Following the recent signing of the National Recovery and Peacebuilding Plan (RCPCA), the Central African Republic (CAR) finds itself today at the doorstep to embark on a challenging process that is set to propel the country out of fragility and build the foundations for resilience and sustainable peace. However, significant and urgent challenges remain to be addressed, as the CAR starts to recover from more than two years of armed conflict and poor governance.
On 8 June 2017, Cordaid in collaboration with the Civil Society Platform for Peacebuilding and Statebuilding (CSPPS) and the The Bêkou Trust Fund of the European Commission’s Directorate-General for International Cooperation and Development (DEVCO) hosted a workshop entitled ‘Supporting partnerships for sustainable peace in the CAR’ during the European Development Days. The session gave a platform to national authorities and civil society from the Central African Republic, together with the donor community to debate the foundations and needs for building sustainable peace in the CAR using the New Deal for Engagement in Fragile States.
In their opening remarks, both Mr. Felix Moloua, CAR Minister of Economy, Planning and Cooperation and Mr. Georges Petro Koni Zeze, High-Commissioner for Decentralisation, Regionalisation and Development in the CAR Government, highlighted how the New Deal for Engagement in Fragile States has inspired the planning and content of the three pillar priorities of the RCPCA, in line with the principles of aid effectiveness of country-owned and country-led processes. Since his election, the current CAR President, H.E. Mr. Faustin Archange Touadéra, has continuously encouraged all rebel groups to lay down arms and invited them to the negotiation table to address the most pressing needs of the CAR as well as ways to address the root causes of fragility and instability in the country.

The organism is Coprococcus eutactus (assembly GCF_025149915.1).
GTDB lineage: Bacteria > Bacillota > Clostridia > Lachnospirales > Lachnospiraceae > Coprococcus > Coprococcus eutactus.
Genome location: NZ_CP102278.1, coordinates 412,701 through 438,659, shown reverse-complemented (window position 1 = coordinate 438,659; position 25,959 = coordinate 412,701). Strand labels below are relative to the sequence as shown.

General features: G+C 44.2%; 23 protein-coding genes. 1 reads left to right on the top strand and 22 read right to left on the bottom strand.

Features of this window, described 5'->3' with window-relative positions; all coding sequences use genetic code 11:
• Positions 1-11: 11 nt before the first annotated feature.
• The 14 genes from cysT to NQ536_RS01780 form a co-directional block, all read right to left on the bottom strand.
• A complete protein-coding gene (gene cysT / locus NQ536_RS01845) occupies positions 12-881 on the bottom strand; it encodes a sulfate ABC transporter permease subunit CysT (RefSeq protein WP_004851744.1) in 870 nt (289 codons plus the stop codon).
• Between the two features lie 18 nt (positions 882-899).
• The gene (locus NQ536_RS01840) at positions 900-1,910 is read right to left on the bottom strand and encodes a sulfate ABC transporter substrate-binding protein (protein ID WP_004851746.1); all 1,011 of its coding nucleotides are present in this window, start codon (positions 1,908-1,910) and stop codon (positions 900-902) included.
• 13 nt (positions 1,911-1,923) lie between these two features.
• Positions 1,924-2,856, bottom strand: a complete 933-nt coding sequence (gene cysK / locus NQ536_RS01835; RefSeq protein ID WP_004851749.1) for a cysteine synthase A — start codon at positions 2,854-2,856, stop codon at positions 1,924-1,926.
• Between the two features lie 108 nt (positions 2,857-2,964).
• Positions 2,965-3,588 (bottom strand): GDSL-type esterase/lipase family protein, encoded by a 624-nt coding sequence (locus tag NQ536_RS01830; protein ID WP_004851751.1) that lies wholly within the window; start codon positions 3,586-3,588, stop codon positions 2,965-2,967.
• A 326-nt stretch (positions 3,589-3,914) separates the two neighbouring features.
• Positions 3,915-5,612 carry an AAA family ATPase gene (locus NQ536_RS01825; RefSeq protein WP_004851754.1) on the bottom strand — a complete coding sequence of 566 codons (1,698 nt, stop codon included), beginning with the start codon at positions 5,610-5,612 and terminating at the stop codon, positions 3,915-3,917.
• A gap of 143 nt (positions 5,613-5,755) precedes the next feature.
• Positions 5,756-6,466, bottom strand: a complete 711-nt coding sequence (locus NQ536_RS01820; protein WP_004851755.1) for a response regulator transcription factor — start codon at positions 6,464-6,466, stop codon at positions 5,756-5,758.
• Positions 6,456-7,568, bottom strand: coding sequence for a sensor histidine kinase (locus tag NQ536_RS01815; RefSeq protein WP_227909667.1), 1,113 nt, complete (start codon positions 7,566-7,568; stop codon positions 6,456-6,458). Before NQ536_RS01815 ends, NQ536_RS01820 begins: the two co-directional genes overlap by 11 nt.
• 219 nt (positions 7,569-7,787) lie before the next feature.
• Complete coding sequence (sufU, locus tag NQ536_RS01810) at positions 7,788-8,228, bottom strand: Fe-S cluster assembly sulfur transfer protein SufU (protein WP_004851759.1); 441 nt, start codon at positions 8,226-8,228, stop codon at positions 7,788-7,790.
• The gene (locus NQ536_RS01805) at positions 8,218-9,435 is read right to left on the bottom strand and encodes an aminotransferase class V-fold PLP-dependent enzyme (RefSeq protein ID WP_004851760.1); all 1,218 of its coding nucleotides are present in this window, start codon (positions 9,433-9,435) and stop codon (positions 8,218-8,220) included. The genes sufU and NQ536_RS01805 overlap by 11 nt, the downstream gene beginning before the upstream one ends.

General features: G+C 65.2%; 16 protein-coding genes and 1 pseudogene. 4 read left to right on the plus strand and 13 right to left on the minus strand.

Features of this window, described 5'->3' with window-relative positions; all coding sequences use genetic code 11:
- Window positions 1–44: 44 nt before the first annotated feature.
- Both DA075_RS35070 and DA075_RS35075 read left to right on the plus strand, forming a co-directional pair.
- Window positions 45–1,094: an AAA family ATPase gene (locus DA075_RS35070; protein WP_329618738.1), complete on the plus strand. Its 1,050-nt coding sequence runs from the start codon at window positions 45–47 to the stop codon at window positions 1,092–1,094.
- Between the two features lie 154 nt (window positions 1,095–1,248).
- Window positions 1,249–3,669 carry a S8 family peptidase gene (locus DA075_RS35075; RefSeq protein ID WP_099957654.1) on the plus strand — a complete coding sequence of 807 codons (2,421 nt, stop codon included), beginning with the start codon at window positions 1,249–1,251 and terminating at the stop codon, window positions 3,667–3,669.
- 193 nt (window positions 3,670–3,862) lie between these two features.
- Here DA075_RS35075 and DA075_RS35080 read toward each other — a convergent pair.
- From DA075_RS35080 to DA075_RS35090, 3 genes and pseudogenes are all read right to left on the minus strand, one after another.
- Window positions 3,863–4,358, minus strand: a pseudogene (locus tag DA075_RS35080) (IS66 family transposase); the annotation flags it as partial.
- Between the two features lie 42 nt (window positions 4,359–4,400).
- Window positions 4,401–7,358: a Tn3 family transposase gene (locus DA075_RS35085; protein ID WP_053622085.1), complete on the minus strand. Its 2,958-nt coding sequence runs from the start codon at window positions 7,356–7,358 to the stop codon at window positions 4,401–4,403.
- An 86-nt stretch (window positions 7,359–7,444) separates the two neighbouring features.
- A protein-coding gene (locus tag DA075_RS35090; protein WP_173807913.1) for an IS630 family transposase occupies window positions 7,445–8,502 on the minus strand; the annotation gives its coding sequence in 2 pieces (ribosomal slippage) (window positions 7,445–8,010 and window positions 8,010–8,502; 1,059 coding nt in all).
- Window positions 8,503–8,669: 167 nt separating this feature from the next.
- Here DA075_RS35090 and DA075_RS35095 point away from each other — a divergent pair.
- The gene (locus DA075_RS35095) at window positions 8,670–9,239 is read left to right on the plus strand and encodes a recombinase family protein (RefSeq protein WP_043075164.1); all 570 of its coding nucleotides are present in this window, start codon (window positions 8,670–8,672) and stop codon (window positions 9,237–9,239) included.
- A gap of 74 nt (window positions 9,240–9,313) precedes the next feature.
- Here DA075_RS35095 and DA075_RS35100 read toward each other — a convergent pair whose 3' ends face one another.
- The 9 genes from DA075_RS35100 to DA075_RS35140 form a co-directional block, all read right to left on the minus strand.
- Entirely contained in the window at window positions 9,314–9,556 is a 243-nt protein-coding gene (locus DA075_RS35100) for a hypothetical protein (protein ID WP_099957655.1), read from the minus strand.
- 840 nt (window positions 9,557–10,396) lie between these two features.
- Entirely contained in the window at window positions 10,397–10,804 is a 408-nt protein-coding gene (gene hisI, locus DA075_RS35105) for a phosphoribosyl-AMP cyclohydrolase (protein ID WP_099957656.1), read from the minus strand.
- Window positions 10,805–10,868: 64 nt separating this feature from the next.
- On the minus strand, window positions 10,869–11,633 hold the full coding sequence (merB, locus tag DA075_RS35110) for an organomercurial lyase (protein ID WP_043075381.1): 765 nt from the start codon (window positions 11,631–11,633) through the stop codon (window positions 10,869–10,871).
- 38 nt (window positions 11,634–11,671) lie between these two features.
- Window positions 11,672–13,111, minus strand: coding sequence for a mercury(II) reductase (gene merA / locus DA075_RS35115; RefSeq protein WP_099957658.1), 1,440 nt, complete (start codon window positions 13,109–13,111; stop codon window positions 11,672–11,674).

“The New Deal principles included in the RCPCA give us the opportunity to dream about peace in the Central African Republic”. A powerful statement by H.E. Mr. Felix Moloua. Furthermore, Mr. Eloi Kouzoundji, CSPPS Deputy Focal Point in CAR, highlighted the strong commitment by civil society to accompany the State in decentralization of state authority outside Bangui and to work on rebuilding the social contract between authorities and its citizens.
Mr. Kouzoundji also commended the level of inclusivity civil society enjoyed throughout the planning process of the RCPCA, which took into account youth and women’s needs in particular. Mr. Irchad Razaaly, Manager of the European Union Bêkou Trust Fund for the CAR indicated that the European Union (EU) had originally set up the Trust Fund to address the immediate humanitarian needs in the country, while laying the ground for long-term resilience. He also highlighted that The Bêkou Trust Fund was to be managed by and for the Central Africans themselves, and he committed to making these funds available to local civil society.
Elisabeth Pape, Deputy Head of Unit Fragility & Resilience, DG International Cooperation and Development, highlighted the relevance of the New Deal framework being a tripartite dialogue between Fragile and Conflict-affected States (FCAS) represented in the International Dialogue by the g7+, their local civil society (CSPPS Country Team) supported by the CSPPS Global Platform, and donor representatives (INCAF-OECD). The New Deal has had a positive impact in supporting nationally-owned and led development plans as well as in improving greater aid effectiveness in fragile contexts. Mr. Eloi Kouzoundji, concluded that “the Government of CAR is the sole guarantor of peace and security; while civil society is there to support them.”